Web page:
A human rights defender and an indigenous leader disappeared on the Colima-Michoacán border

A human rights defender and an indigenous leader disappeared on the Colima-Michoacán border

Activist Ricardo Lagunes and community leader Antonio Díaz.Activist Ricardo Lagunes and community leader Antonio Díaz.RR.SS.

Human rights defender Ricardo Lagunes Gasca and indigenous leader Antonio Díaz Valencia disappeared on the border between the states of Michoacán and Colima last Sunday night. The two men had held a work meeting that day and were leaving together towards the municipality of Tecomán when they lost track. The white van they were traveling in was later abandoned and found with gunshot wounds in the town of Cerro de Ortega, 16 miles from their original destination. The authorities have initiated investigations and have not yet provided any further information on the whereabouts of the activists.

Díaz Valencia, 71, is a teacher and a member of the Nahua indigenous community in San Miguel de Aquila. In his work as an activist, he has sharply criticized the development of the Aquila mine, which has been active since 1998. According to the disappearance file issued by the Michoacán Public Prosecutor’s Office, Díaz Valencia telephoned a relative around 6:45 p.m. on the Sunday they disappeared, informing him that he was going to the municipality of Coahuayana in Michoacán, accompanied by Lagoons Gasca. That was the last communication he had and he has been missing ever since.

Lagoons Gasca is a lawyer and has worked with various national and international human rights organizations. He has a master’s degree in human rights protection from the University of Alcalá in Madrid and has been working as a defense attorney in Mexico for more than 15 years. According to the family, at the time of the disappearance he was “performing a legal escort in the indigenous community of Aquila, where mining is taking place”. The families of the two men met with federal authorities at the National Palace in Mexico City on Tuesday to ask for help in the search.

Ivette Morales Lagunes and Raquel Camacho Lagunes, cousins ​​of the activist, during a sit-in in front of the National Palace this Wednesday.Ivette Morales Lagunes and Raquel Camacho Lagunes, cousins ​​of the activist, during a sit-in in front of the Hector Guerrero National Palace this Wednesday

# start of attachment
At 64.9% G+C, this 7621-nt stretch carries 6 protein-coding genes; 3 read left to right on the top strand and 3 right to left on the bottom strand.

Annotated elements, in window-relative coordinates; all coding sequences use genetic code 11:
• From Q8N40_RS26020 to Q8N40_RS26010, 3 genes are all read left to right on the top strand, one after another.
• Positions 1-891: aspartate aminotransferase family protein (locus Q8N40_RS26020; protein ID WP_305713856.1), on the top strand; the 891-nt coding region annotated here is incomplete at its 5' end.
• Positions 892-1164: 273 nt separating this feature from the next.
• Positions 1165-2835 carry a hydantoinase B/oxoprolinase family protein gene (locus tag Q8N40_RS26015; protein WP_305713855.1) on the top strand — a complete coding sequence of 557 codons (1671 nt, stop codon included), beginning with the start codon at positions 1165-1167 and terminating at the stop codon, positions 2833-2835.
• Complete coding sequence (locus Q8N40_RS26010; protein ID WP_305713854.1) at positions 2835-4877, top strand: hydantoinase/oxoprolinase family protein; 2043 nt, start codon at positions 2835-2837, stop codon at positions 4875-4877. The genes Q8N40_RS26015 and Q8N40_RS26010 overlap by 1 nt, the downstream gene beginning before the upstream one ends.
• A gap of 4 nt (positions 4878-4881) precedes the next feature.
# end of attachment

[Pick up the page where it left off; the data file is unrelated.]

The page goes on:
Lagoons Gasca last contacted him from a supermarket called Gómez in Coahuayana at 6:52 p.m. this Sunday, according to the complaint filed by friends and family with the National Commission on Human Rights (CNDH), and he said that they had already been on the way to Colima. At around 7:25 p.m., an hour and a half later, Colima authorities received a report of an abandoned and shot-up vehicle in Cerro de Ortega, which they would later confirm was the location where the two disappeared people were traveling. so the complaint. While in Morelia, Díaz Valencia’s two sons filed a complaint about the disappearance after receiving several calls that night “asking for money in exchange for Ricardo’s life [Lagunes]“.

A statement by the Office of the United Nations High Commissioner for Human Rights in Mexico noted that at least one of the two defenders received state protections “which could not prevent his disappearance.” “The UN-DH urges the authorities to take all necessary measures as a matter of urgency to carry out their duty to search for the living defenders of Lagunes and Díaz, to ensure efficient coordination between federal and local institutions and to recognize the right of their dependents to participate Search,” says the statement from the international organization. “It is also essential to conduct a timely, comprehensive and effective investigation that will enable the facts to be clarified and all those responsible to be punished.”

The search poster for Díaz and Lagunes during a protest to demand their appearance in front of the National Palace on January 18, 2023.The search poster for Díaz and Lagunes, during a protest to demand their appearance in front of the National Palace, January 18, 2023. Hector Guerrero

Other human rights organizations have stressed the need to investigate the possibility that these enforced disappearances are linked to the two men’s work in the region. “We express our concern at the disappearance of human rights defenders Ricardo Arturo Lagoons Gasca and Antonio Díaz Valencia. We demand that the Michoacán and Colima authorities carefully investigate, that they include their defense work in their investigative lines,” Amnesty International urged on social media.

Mexico became the world’s deadliest country to defend the Earth in 2021. Killings of environmentalists have not stopped escalating in recent years. The latest figures show that 54 people who defended their environment, natural resources or country have been murdered in the country, according to the latest report from Global Witness, which conducts an annual count of these crimes. The unofficial counts indicate that the numbers for 2022 will rise again significantly.

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